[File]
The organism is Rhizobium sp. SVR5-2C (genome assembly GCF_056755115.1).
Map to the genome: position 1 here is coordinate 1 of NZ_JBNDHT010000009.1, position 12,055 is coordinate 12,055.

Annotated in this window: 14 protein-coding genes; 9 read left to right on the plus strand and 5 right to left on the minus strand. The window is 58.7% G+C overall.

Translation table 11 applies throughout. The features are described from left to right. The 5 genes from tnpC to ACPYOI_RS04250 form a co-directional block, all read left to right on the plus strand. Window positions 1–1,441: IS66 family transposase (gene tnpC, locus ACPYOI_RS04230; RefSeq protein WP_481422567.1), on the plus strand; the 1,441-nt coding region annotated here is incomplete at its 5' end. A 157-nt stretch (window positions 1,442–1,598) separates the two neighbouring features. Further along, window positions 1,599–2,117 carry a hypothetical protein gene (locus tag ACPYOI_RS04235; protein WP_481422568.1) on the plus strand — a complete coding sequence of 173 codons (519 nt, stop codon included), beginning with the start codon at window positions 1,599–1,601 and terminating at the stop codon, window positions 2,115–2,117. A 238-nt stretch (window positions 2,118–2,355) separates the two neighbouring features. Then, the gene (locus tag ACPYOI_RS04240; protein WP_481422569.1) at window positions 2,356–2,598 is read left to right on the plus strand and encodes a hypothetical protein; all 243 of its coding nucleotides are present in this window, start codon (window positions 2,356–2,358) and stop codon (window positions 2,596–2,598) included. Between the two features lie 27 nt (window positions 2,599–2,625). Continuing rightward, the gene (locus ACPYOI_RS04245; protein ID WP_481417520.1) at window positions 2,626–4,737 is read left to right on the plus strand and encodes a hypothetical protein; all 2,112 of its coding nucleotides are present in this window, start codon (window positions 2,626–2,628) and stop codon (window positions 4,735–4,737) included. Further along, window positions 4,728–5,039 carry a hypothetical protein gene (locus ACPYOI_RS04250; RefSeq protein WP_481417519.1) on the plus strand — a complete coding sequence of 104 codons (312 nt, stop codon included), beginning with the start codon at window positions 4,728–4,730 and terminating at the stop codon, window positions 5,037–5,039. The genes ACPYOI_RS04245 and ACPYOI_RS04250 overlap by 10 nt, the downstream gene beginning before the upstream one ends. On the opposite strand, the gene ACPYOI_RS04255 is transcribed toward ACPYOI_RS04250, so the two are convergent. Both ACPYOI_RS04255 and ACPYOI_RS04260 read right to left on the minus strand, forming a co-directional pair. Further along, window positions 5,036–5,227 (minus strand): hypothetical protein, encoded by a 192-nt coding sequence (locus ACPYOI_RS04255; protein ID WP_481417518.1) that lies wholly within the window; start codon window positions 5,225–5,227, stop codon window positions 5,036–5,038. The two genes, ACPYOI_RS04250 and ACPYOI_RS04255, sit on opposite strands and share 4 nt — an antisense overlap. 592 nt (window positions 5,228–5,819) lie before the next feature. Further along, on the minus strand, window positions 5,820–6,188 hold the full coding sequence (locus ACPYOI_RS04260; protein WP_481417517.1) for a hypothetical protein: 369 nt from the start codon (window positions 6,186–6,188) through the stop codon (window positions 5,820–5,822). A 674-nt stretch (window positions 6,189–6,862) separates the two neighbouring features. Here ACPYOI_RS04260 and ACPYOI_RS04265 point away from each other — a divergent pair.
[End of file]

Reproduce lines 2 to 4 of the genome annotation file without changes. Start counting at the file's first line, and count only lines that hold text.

Map to the genome: position 1 here is coordinate 1 of NZ_JBNDHT010000009.1, position 12,055 is coordinate 12,055.

Annotated in this window: 14 protein-coding genes; 9 read left to right on the plus strand and 5 right to left on the minus strand. The window is 58.7% G+C overall.

Translation table 11 applies throughout. The features are described from left to right. The 5 genes from tnpC to ACPYOI_RS04250 form a co-directional block, all read left to right on the plus strand. Window positions 1–1,441: IS66 family transposase (gene tnpC, locus ACPYOI_RS04230; RefSeq protein WP_481422567.1), on the plus strand; the 1,441-nt coding region annotated here is incomplete at its 5' end. A 157-nt stretch (window positions 1,442–1,598) separates the two neighbouring features. Further along, window positions 1,599–2,117 carry a hypothetical protein gene (locus tag ACPYOI_RS04235; protein WP_481422568.1) on the plus strand — a complete coding sequence of 173 codons (519 nt, stop codon included), beginning with the start codon at window positions 1,599–1,601 and terminating at the stop codon, window positions 2,115–2,117. A 238-nt stretch (window positions 2,118–2,355) separates the two neighbouring features. Then, the gene (locus tag ACPYOI_RS04240; protein WP_481422569.1) at window positions 2,356–2,598 is read left to right on the plus strand and encodes a hypothetical protein; all 243 of its coding nucleotides are present in this window, start codon (window positions 2,356–2,358) and stop codon (window positions 2,596–2,598) included. Between the two features lie 27 nt (window positions 2,599–2,625). Continuing rightward, the gene (locus ACPYOI_RS04245; protein ID WP_481417520.1) at window positions 2,626–4,737 is read left to right on the plus strand and encodes a hypothetical protein; all 2,112 of its coding nucleotides are present in this window, start codon (window positions 2,626–2,628) and stop codon (window positions 4,735–4,737) included. Further along, window positions 4,728–5,039 carry a hypothetical protein gene (locus ACPYOI_RS04250; RefSeq protein WP_481417519.1) on the plus strand — a complete coding sequence of 104 codons (312 nt, stop codon included), beginning with the start codon at window positions 4,728–4,730 and terminating at the stop codon, window positions 5,037–5,039. The genes ACPYOI_RS04245 and ACPYOI_RS04250 overlap by 10 nt, the downstream gene beginning before the upstream one ends. On the opposite strand, the gene ACPYOI_RS04255 is transcribed toward ACPYOI_RS04250, so the two are convergent. Both ACPYOI_RS04255 and ACPYOI_RS04260 read right to left on the minus strand, forming a co-directional pair. Further along, window positions 5,036–5,227 (minus strand): hypothetical protein, encoded by a 192-nt coding sequence (locus ACPYOI_RS04255; protein ID WP_481417518.1) that lies wholly within the window; start codon window positions 5,225–5,227, stop codon window positions 5,036–5,038. The two genes, ACPYOI_RS04250 and ACPYOI_RS04255, sit on opposite strands and share 4 nt — an antisense overlap. 592 nt (window positions 5,228–5,819) lie before the next feature. Further along, on the minus strand, window positions 5,820–6,188 hold the full coding sequence (locus ACPYOI_RS04260; protein WP_481417517.1) for a hypothetical protein: 369 nt from the start codon (window positions 6,186–6,188) through the stop codon (window positions 5,820–5,822). A 674-nt stretch (window positions 6,189–6,862) separates the two neighbouring features. Here ACPYOI_RS04260 and ACPYOI_RS04265 point away from each other — a divergent pair.